Travel Iraq Amadiya from Duhok Walked over to the taxi stall in Dahuk in search of a ride to Amadiya, a town an hour to the north near the Turkish border. As could be expected, we were promptly feasted upon by a gaggle of hungry vultures from all directions. Taxi men yelled, taxi men screamed, [...]
Travel Iraq Amadiya from Duhok
Walked over to the taxi stall in Dahuk in search of a ride to Amadiya, a town an hour to the north near the Turkish border. As could be expected, we were promptly feasted upon by a gaggle of hungry vultures from all directions. Taxi men yelled, taxi men screamed, taxi men yanked at my shirt sleeves.
The also tried to charge me way too much money. I walked away and left behind a continuing chorus of taxi man cries. I did not know how I was going to get to Amadiya but I was sure that it was not going to be with any of these scavengers.
There are no long distance public buses in the north of Iraq, so the traveler must work out deals with the taxi mafia – for better or worse.
Shoeshine operation in Duhok, Iraq
We walked to the other side of the town and stopped in at a little restaurant for breakfast. I pointed to some eggs and rice, and the cook piled what I ordered along with three different soups, a plate of salad, and a huge basket of bread down upon the table in front of us. It is sometimes difficult to tell what dishes are included with a meal and what ones are going to cost extra in Arabic countries, as restaurants seem to lay every random chunk and morsel of food that they have at hand down upon your table in addition to what you order. Sometimes this additional food is included with the meal, and sometimes it costs extra: you never really can tell. It also takes a lightening quick reaction to request this information from the waiter, as once a dish is on your table, it is yours to eat. We were charged extra for this particular spread of dishes that we neither ordered nor ate. Though the cost was only a little over $4.
Though we were soon to be redeemed. While walking by a bakery a man yelled out from behind us something in Kurdish. I turned around and he was rushing at me with a huge piece of bread that looked like some sort of naked pizza. From his gestures, I understood that he was giving it to me for free. I said thank you, and, pizza bread awkwardly in hand, went off to find a mode of transportation out of Duhok. We found a lot of full of minibuses.
I thought we scored.
I thought wrong.
I walked up to a couple of minibus drivers who where just hanging out and asked them if they were going to Amadiya. The shook their heads and said that I would have to take a taxi. I frowned.
Waving goodbye to them we began walking the way that we had come, when a Kurdish man greeted us in German. I greeted him back in English. He did not speak much English, but he spoke enough to understand what we were trying to do. He began talking to the swarm of taxi drivers that began to surround us on our behalf. He said that he was trying to find us a Christian driver, I told him that we just wanted the cheapest driver regardless of faith.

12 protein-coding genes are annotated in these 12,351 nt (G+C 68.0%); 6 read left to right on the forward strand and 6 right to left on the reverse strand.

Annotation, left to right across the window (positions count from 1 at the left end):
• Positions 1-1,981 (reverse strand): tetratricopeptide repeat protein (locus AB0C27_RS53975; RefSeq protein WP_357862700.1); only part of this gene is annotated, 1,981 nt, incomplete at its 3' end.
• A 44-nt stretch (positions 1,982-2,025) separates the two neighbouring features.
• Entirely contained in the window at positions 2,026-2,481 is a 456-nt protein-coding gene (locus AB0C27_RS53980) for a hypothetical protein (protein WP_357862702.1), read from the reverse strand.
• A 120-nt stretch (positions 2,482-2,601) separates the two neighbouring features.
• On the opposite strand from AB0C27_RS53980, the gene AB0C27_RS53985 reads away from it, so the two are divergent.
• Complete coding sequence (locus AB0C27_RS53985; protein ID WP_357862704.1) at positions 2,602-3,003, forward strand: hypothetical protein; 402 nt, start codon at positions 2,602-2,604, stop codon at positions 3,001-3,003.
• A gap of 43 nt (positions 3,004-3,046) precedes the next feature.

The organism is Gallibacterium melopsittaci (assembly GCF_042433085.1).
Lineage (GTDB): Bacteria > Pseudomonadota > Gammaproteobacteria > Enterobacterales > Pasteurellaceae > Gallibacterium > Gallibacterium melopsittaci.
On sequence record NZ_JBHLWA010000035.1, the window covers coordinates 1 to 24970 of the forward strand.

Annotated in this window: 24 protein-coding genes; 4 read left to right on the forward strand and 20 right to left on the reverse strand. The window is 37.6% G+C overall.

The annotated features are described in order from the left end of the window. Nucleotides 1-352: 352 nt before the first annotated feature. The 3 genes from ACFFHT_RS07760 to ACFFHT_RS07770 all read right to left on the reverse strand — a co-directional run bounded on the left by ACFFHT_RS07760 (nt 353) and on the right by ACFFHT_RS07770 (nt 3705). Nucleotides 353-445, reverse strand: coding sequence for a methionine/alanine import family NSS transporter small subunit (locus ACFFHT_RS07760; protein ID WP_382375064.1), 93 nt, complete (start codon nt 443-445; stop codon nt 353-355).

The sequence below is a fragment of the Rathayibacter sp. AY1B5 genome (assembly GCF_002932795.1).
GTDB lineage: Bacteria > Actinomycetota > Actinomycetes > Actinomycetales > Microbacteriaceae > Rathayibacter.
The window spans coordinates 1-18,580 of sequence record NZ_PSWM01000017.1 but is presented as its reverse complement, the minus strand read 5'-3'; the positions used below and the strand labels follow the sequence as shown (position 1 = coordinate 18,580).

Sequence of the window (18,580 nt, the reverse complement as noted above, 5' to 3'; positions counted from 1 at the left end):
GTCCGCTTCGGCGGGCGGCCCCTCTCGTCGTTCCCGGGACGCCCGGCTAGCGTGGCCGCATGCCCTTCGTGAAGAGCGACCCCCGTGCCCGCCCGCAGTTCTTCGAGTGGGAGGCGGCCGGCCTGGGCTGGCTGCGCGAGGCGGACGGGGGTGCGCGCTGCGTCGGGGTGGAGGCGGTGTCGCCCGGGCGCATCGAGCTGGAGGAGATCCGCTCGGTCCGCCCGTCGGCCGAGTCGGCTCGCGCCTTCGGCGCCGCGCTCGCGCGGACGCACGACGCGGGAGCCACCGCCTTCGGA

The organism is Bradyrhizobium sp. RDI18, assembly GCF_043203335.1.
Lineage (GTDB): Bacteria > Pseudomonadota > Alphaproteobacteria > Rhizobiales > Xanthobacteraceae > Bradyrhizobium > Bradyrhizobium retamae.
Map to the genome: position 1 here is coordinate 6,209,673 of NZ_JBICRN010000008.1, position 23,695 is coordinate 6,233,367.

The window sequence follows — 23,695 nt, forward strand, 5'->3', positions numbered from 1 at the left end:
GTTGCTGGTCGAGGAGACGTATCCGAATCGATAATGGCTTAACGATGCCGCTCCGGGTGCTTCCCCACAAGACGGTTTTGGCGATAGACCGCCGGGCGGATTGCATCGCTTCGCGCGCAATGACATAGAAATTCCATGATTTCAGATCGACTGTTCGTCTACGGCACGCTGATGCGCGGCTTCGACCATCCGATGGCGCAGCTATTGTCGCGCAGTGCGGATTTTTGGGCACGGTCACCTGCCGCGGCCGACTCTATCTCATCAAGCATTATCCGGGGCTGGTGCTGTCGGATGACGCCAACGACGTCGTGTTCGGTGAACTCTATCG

Kurdish man in Iraq.
The swarm of taxi drivers arrived at the consensus that we should pay 40,000 Iraqi Dinars – more than $30 – for a ride to Amadiya. Chaya and I laughed and said that we would pay 25,000. The taxi men laughed and began walking away. We raised our offer to 30,000, and the taxi driver stopped short and began making cell phone calls.
“Everybody is trying to help, but no one can do anything,” one of the taxi men jested.
The problem was that the drivers feared that once they drove us to Amadiya they would not be able to find a passenger to drive back to Duhok, and would therefore need money for a round trip. I also had the fleeting suspicion that they also did not want to part from their taxi driver powwow in streets of Duhok for an entire day for anything less than a lot of money. But the taxi men did try to help us find a driver who was already going to Amadiya for us to ride with.
A taxi then drove up the street that we were standing in, and the German speaking man flagged it down. He got to driver to agree on making the trip for 30,000 Diners. I looked in at the driver, and he seemed alright. We jumped in.
It is my impression that a traveler must be able to size a man up with a single glance. There is no other way of telling who to trust and who to avoid. I do not know of the emotional bookmarks that I go through to determine this: I simply trust my intuition.
The ride to Amadiya went through mountains and across plains. Each time we passed by one of Saddam Hussein’s now destroyed palaces, the taxi driver would point and say “Saddam Hussein.” The places that he pointed at were now mostly halfway fenced in fallow fields, but I suppose great palaces once stood here before the Kurds tore them limb from limb.
After a little over an hour of riding through the bright sunny day, we began approaching a great plateau top citadel of a city. The driver pointed out in the distance and said “Amadiya.” A cloud of mist sat as a playful blanket over this city that could have only come from a dream.
We drove to the top of the plateau, and the taxi driver left us behind.
Amadiya, nothern Iraq.
Travel Iraq Amadiya from Duhok